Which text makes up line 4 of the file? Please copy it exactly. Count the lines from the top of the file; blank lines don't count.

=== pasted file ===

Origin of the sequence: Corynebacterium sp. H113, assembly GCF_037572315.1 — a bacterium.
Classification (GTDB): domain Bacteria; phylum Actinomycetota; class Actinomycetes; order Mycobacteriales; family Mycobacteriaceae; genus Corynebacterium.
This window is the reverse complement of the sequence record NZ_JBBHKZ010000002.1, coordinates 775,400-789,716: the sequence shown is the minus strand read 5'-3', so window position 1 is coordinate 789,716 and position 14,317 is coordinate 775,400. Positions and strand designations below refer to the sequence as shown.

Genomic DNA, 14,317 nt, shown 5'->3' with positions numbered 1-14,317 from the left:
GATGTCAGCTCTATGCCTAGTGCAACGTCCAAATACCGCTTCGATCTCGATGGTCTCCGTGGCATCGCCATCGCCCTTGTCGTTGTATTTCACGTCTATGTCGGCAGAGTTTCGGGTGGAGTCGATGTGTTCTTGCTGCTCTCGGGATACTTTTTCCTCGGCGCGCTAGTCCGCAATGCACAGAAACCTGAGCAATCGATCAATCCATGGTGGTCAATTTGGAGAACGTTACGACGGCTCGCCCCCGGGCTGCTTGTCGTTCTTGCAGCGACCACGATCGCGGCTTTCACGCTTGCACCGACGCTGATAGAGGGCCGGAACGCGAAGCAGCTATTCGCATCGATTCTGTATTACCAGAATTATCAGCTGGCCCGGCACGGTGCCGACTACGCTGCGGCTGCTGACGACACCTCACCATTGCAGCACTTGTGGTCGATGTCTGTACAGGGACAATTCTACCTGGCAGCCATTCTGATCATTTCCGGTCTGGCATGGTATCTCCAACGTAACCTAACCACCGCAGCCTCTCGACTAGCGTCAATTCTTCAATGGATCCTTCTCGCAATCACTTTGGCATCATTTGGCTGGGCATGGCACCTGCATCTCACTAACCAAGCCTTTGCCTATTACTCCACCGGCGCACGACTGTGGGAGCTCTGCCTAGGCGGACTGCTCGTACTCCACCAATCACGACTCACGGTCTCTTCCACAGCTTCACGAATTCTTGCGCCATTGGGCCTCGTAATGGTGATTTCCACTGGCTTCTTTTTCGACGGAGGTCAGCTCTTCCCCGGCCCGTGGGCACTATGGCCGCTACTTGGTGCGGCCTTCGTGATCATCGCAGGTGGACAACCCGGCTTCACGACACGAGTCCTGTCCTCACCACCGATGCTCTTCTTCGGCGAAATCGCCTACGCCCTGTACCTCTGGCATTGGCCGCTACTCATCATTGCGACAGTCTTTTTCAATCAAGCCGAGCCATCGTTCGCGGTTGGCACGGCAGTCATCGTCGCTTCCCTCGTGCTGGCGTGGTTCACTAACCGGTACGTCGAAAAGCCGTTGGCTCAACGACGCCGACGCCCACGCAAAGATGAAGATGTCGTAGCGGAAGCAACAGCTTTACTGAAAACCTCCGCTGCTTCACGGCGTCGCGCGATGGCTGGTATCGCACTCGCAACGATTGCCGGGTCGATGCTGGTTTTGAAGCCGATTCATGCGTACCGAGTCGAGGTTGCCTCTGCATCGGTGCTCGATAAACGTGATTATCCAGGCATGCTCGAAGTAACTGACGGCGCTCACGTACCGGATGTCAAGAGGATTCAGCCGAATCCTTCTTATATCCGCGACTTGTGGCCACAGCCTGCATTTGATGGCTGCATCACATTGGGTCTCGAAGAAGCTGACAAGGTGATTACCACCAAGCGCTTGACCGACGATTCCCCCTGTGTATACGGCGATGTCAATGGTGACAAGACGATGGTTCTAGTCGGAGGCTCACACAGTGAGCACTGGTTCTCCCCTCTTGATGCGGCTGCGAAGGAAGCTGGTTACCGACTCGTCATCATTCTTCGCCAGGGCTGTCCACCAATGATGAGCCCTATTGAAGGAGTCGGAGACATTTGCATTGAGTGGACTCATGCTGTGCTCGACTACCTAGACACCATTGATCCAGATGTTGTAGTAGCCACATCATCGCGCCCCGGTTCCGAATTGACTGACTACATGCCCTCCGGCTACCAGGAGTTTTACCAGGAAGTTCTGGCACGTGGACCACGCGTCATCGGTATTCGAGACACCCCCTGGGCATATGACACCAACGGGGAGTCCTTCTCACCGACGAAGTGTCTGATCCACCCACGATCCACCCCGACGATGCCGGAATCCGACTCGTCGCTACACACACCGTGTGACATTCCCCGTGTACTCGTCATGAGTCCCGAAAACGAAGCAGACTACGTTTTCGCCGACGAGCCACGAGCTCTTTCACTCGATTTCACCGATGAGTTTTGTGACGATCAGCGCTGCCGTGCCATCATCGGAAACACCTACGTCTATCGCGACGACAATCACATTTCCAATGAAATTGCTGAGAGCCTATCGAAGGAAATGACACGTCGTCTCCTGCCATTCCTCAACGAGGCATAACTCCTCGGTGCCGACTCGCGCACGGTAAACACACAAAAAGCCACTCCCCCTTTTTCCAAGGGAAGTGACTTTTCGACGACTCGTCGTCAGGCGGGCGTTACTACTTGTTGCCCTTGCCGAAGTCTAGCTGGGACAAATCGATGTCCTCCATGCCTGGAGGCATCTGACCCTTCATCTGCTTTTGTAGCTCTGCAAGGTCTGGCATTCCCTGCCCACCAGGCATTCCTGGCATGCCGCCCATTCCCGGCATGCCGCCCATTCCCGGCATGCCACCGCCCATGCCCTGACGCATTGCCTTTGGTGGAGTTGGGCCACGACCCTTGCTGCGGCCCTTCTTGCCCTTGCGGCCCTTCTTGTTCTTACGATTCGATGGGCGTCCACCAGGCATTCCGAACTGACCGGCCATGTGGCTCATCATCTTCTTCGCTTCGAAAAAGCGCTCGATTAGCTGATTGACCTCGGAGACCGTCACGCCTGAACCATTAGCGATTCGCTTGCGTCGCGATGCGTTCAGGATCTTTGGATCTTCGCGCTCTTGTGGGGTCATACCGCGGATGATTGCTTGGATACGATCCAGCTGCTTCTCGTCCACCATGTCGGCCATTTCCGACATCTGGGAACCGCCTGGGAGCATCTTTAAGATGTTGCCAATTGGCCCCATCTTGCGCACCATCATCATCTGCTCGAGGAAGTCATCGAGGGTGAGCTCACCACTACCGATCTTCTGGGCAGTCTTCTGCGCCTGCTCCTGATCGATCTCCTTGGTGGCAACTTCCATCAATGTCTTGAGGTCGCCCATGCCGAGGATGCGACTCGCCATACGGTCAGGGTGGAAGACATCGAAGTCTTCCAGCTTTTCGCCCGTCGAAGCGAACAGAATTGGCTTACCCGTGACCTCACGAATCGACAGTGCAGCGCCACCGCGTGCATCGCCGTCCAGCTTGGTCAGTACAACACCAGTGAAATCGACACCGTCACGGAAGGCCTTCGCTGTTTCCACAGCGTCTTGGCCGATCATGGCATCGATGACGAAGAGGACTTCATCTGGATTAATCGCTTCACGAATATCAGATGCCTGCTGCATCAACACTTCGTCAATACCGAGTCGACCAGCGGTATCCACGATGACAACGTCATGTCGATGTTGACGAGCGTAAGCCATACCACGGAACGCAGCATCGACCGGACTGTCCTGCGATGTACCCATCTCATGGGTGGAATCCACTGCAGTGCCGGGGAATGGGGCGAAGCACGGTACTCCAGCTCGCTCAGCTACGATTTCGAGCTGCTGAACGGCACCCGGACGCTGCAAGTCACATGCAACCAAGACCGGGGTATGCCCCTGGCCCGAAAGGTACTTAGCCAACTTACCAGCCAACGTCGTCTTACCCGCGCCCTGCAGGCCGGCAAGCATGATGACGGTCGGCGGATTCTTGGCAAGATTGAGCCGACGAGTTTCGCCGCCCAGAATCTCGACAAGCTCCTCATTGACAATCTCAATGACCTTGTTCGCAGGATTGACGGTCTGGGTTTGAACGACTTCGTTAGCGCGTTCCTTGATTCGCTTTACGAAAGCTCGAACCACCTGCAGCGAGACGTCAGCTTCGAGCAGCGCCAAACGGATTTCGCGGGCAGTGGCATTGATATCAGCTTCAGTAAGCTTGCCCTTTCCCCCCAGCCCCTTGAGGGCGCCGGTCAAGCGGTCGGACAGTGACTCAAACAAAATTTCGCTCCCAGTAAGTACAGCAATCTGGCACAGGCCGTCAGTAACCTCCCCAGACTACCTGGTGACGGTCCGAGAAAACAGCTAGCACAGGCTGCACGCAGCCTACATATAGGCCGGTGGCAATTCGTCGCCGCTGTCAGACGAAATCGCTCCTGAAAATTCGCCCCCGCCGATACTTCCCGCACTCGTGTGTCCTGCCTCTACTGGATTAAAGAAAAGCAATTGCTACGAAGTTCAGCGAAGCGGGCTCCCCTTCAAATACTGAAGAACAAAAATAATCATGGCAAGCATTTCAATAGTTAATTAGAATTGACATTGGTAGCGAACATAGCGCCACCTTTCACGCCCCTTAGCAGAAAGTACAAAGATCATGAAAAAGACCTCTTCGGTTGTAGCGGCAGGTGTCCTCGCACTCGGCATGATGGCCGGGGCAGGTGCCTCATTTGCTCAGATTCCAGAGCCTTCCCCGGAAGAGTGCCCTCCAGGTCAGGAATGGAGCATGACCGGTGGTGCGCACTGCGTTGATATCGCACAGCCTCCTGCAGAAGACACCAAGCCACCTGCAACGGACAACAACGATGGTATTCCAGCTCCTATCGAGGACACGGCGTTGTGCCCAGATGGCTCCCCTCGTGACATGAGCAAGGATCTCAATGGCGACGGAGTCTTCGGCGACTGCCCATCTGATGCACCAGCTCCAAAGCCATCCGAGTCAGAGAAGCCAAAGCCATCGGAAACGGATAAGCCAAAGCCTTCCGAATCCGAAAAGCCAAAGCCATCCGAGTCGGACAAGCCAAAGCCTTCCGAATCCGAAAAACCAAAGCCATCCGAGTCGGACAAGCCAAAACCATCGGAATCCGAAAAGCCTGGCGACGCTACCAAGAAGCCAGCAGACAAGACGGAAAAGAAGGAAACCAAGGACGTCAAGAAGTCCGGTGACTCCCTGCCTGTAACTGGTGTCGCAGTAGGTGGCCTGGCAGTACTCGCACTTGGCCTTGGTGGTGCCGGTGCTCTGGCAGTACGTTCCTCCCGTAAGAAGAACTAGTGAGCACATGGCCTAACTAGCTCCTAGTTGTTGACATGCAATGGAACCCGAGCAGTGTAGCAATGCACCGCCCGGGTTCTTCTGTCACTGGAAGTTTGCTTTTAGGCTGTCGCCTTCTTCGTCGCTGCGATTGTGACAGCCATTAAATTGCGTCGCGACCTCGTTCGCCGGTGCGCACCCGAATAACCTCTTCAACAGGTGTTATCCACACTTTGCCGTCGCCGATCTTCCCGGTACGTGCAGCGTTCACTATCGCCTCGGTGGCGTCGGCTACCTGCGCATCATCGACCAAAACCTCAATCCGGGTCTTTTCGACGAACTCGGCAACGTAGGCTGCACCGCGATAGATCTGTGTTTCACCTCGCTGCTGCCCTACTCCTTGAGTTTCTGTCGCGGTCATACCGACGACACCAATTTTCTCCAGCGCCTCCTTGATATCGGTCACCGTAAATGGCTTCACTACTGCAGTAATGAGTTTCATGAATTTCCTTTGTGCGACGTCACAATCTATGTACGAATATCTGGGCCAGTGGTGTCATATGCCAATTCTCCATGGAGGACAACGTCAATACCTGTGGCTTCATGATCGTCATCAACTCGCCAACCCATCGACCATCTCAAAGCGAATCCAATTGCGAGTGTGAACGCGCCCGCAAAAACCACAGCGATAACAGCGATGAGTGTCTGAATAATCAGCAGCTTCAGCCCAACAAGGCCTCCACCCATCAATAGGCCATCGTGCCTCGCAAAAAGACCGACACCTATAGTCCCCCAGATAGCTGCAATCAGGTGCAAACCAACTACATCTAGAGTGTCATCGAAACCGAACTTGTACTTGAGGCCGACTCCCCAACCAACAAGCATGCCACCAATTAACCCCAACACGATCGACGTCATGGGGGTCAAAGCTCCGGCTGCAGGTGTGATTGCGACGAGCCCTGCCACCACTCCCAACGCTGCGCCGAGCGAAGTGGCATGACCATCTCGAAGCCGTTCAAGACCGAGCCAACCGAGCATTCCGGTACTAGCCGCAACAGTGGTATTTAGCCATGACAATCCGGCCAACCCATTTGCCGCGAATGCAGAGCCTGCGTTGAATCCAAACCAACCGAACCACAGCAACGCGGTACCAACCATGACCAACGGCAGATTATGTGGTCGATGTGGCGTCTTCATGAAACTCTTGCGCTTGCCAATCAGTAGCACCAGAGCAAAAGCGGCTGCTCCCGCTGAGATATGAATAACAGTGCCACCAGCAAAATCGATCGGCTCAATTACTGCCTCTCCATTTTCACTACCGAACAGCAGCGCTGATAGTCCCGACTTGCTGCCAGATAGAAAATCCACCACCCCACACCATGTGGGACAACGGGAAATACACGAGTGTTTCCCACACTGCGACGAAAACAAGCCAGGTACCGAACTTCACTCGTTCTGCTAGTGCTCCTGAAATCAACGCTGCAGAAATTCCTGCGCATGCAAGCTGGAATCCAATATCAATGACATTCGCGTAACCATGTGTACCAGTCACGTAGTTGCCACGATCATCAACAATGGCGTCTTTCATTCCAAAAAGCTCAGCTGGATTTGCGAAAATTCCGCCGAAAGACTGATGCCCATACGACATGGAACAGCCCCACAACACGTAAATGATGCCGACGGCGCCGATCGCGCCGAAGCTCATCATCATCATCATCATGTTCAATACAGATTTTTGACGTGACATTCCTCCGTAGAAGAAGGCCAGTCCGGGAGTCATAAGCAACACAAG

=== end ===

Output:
Genomic DNA, 14,317 nt, shown 5'->3' with positions numbered 1-14,317 from the left: